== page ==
Stress can be a vicious circle: your mind is in overdrive with all the planning of lessons, speaking in front of a classroom full of students with different degrees of interest in what you have to say, dealing with different personality styles and learning abilities and so on.
When your mind is busy all the time with stressful thoughts your body responds in kind by creating tension in your muscles. And in turn, standing around all day without moving too much can result in muscular tension with the associated aches and pains that translate into discomfort, adding to an already stressed mind.
Although when I work with clients these days is mostly great fun and something I look forward to, it wasn’t always this way. You may be surprised to learn that Fitness Professionals experience similar issues to those of you teaching in schools. Not all clients are fun and easy going, some had an extra 20 years or so experience in the arts of self sabotage and resistance to learning compared to their teenager counterparts!
The thing is if you don’t find a way to handle your stress your health, both physical and mental, will suffer in the long run.
Stretching is a great way to interrupt the vicious cycle of stress. I see this all the time with my Thai Yoga Massage clients: as I manipulate their bodies they start to release tension and when the treatment is over they are mentally relaxed and re-energised.
You don’t need to do a full yoga workout every time you feel the stress levels rise.
All you need is a few minutes in a quiet place to re-center yourself so you can carry on with your day in a better frame of mind. Then, when your working day is over you can indulge in your favourite stress releasing activities without time constraints.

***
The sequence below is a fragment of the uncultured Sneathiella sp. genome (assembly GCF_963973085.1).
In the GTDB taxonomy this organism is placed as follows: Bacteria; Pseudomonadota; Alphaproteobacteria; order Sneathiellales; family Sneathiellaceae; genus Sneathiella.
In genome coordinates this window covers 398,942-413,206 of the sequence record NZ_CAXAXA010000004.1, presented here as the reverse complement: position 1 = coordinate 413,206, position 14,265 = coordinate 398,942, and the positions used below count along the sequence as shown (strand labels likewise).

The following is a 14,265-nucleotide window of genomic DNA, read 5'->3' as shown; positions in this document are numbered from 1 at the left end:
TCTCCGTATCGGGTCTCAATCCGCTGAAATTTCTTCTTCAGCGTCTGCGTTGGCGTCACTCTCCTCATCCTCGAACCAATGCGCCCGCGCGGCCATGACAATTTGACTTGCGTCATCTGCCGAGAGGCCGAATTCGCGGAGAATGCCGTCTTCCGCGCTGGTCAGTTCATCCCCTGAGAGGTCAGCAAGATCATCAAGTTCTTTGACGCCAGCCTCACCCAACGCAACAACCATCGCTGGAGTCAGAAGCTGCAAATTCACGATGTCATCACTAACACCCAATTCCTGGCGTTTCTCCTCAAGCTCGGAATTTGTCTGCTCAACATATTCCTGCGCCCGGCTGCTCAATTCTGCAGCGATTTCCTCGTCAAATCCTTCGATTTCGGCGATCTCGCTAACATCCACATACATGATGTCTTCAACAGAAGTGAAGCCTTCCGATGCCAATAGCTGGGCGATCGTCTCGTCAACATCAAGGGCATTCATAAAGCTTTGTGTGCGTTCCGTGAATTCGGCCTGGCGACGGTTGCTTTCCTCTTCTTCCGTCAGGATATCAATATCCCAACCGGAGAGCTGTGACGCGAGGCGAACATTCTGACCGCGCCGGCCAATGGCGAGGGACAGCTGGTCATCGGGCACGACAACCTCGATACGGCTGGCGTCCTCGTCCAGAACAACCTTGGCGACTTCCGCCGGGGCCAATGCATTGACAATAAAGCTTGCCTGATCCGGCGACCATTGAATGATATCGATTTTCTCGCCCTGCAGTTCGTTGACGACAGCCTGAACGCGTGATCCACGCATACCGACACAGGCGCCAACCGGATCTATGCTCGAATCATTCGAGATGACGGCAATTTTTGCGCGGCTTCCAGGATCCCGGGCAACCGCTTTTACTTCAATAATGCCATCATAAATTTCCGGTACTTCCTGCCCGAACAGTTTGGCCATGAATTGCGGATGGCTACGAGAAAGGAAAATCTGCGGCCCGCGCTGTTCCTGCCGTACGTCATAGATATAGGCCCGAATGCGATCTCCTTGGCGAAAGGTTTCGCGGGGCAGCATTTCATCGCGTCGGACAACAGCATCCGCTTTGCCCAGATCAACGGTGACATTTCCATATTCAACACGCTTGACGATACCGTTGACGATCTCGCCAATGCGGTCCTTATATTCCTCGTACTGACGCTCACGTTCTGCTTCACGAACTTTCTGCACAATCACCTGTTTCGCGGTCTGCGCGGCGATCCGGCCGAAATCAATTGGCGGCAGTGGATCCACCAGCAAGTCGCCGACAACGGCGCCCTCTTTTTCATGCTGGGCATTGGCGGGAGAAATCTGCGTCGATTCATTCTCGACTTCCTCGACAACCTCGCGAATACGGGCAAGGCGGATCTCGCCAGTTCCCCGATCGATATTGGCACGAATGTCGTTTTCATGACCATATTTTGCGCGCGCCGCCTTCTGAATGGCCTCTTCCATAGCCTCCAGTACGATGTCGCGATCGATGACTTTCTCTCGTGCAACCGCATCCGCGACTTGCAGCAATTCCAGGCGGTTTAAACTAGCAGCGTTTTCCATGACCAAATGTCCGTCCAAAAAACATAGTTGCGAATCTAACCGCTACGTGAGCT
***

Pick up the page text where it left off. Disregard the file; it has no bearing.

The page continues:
I don’t know you but for me stretching and finding my centre when I am stressed is something that I like to do away from the public eye. It allows me to switch off from my environment and bring the focus back onto myself.
For you working in a school environment with people everywhere all the time finding somewhere private can be tricky, especially if you don’t have your own office where you can hide for a few minutes every now and then during the course of your working day.
You might be able to have the canteen all to yourself for a short while as other teachers are busy with their classes or perhaps there you could hijack your students’ favourite hiding spot or, if everything else fails, the restrooms or showers will have to do.
The simple stretches I am going to suggest don’t require you to touch the floor with anything other than your feet so you don’t have to worry about getting dirty or finding a large area. They are also easy to perform in normal work clothes as long as they allow to move freely.
Because we are focusing on stress relief as opposed to sports performance you don’t need to push yourself to get deep into the stretches. All you need to do is focus on your breath and let go of any tension you feel as you perform each exercise. You can hold each stretch for as long as you need to but make sure you do so for a minimum of 10-15 seconds.
When you feel like you are carrying the weight of the world on your shoulders there is a good chance that this area is tense. Start here.
With your right hand cup the back of your neck and apply positive pressure to squeeze your neck muscles between your fingertips and the heel of your hand. Squeeze and release as many times as you need until you feel the muscles starting to relax. Swap hands. Repeat.